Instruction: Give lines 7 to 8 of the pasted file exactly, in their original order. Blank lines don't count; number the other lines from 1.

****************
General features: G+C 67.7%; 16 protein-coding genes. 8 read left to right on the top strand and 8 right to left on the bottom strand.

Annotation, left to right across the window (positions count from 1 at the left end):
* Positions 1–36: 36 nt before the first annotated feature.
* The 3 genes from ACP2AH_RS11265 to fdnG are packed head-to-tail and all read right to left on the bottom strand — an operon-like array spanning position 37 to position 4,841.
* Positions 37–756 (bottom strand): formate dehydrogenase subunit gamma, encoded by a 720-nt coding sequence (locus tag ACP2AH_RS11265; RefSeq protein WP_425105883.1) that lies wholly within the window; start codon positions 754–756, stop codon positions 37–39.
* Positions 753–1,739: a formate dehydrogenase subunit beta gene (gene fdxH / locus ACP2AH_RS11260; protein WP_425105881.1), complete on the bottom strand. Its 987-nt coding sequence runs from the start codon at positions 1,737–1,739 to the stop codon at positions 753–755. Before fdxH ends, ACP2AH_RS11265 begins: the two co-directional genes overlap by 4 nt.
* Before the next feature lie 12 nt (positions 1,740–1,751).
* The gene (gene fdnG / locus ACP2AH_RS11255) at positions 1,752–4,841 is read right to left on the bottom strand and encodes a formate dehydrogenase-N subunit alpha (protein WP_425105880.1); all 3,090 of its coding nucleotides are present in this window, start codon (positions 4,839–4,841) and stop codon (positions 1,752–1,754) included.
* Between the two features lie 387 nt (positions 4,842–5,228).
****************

* Before the next feature lie 12 nt (positions 1,740–1,751).
* The gene (gene fdnG / locus ACP2AH_RS11255) at positions 1,752–4,841 is read right to left on the bottom strand and encodes a formate dehydrogenase-N subunit alpha (protein WP_425105880.1); all 3,090 of its coding nucleotides are present in this window, start codon (positions 4,839–4,841) and stop codon (positions 1,752–1,754) included.